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 Posted:   Dec 5, 2013 - 8:50 PM   
 By:   moolik   (Member)

So I was watching and of course listening to "McLintock"a couple of days ago and couldnt help hearing the themes from "Hang'em Higher".The composer listed here was deVol and not Frontiere.Any clues?
Or did the production company use their " source " material...

 
 
 Posted:   Dec 6, 2013 - 1:42 AM   
 By:   manderley   (Member)

So I was watching and of course listening to "McLintock"a couple of days ago and couldnt help hearing the themes from "Hang'em Higher".The composer listed here was deVol and not Frontiere.Any clues?
Or did the production company use their " source " material...



I don't know whether this will answer your question or not, but.....

For whatever reasons, McLINTOCK went into public domain quite some years ago. After that, many companies releasing PD films on video picked up McLINTOCK because it was a well-known film with an important cast.

Around this time, IT'S A WONDERFUL LIFE, also in public domain, went to court and the decision handed down was that although THAT film was in public domain, its underlying rights, including the soundtrack and original story, were not. NTA/Republic Video promptly covered all their underlying rights for WONDERFUL LIFE with renewed copyrights, and thus the film is pretty well covered today. By clever alternate means, they had "re-captured" at least part of the copyright on WONDERFUL LIFE and now pursue infringers.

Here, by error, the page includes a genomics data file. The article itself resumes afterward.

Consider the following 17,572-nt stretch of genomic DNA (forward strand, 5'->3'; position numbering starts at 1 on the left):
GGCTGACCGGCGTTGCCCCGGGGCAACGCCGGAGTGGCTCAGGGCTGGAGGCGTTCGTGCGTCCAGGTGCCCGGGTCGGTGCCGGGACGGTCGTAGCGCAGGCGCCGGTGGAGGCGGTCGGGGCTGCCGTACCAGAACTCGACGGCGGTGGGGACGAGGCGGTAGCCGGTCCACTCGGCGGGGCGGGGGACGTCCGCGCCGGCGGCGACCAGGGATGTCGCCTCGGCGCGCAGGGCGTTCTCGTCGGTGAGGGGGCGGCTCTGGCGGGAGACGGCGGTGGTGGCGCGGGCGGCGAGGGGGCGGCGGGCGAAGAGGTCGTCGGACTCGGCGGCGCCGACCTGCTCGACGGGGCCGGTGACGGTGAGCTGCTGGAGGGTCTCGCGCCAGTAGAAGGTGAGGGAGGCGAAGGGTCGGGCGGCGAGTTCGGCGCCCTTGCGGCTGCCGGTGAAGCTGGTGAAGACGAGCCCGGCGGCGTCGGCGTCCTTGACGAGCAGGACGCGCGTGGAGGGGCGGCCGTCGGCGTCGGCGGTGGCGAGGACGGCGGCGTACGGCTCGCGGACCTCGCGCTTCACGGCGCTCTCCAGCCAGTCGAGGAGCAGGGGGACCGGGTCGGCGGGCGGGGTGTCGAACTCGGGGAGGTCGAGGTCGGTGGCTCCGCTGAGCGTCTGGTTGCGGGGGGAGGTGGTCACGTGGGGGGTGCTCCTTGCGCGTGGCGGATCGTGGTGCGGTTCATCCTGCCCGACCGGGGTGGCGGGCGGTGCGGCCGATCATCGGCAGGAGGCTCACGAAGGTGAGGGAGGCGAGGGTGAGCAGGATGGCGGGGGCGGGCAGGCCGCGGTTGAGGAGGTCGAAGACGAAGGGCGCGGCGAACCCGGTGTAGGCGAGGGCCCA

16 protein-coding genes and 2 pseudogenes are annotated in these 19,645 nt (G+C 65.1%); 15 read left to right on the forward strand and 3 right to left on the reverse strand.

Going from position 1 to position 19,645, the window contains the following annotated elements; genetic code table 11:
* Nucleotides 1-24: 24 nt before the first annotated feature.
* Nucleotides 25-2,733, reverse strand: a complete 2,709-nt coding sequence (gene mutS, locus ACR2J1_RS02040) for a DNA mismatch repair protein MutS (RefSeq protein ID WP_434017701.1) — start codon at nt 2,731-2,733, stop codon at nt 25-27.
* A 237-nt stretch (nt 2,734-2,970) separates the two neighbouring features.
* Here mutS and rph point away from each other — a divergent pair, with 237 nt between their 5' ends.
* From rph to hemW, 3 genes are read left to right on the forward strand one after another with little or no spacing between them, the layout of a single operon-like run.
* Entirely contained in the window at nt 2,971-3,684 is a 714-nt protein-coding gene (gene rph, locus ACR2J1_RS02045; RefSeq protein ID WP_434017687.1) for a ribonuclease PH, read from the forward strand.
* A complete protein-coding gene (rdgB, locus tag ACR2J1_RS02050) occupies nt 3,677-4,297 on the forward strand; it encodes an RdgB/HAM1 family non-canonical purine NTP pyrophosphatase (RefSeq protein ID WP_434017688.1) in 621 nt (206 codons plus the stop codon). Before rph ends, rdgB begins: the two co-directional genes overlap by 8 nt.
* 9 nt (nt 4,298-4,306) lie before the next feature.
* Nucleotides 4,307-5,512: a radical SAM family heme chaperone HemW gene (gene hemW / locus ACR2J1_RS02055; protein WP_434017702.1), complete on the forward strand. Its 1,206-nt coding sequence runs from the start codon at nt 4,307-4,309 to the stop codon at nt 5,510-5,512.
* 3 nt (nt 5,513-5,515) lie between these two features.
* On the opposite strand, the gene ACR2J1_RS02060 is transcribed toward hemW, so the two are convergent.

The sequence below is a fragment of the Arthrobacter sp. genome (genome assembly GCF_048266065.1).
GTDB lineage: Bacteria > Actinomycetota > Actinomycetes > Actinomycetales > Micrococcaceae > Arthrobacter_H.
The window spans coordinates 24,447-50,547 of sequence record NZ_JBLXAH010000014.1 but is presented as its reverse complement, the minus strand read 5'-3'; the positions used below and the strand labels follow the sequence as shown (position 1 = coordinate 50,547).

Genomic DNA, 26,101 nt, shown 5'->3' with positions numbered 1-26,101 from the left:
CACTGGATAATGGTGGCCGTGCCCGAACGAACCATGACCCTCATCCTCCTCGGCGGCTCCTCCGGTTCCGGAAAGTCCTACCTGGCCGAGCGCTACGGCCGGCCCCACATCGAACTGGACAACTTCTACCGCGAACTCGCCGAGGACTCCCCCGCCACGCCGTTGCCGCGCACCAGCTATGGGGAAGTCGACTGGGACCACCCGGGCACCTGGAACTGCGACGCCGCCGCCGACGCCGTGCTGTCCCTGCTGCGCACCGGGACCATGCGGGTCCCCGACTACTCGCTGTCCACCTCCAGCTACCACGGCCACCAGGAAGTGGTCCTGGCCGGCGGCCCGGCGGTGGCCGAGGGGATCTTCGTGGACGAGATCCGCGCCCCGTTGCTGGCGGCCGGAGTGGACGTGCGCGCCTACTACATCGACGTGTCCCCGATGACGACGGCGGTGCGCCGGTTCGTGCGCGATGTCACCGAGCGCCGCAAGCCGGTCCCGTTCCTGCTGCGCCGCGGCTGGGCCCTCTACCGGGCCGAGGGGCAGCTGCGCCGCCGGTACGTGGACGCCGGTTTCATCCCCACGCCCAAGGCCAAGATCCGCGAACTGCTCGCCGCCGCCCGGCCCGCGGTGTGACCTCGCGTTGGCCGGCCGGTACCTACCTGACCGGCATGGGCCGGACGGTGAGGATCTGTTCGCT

It is my understanding that Batjac and the John Wayne estate tried to do this with McLINTOCK as well, particularly with regard to Frank DeVol's score. I'm not sure how well this succeeded, because there were, and still are, infringers on the film's status, but the case may not be as simple as WONDERFUL LIFE.

At any rate, it was reported at that time that at least one public domain video company had the bright idea that you could release McLINTOCK legally if you COMPLETELY RE-DUBBED THE SOUNDTRACK!!! I've never heard this video, but apparently they totally replaced the music track and dubbed the voices, either completely or where necessary. I'm not sure I'd want to hear this version, but it sure would be a curious thing.

It may be that you saw and heard this particular release, apparently over-dubbed using Frontiere's music, stolen from the HANG 'EM HIGH soundtrack album. I can't imagine that this would be any less illegal than using the original track, but it might be enough to keep prying legal eyes and ears at bay at least until you made some profit on your fast-tracked video.

Since I don't know exactly what you saw or heard, I'm presenting this old story as a possible explanation. Strange things often happen with independently-produced older films where there is no corps of lawyers waiting in the wings to go to court, unlike major-studio produced/owned films where there are lawyers in depth protecting the assets.

 
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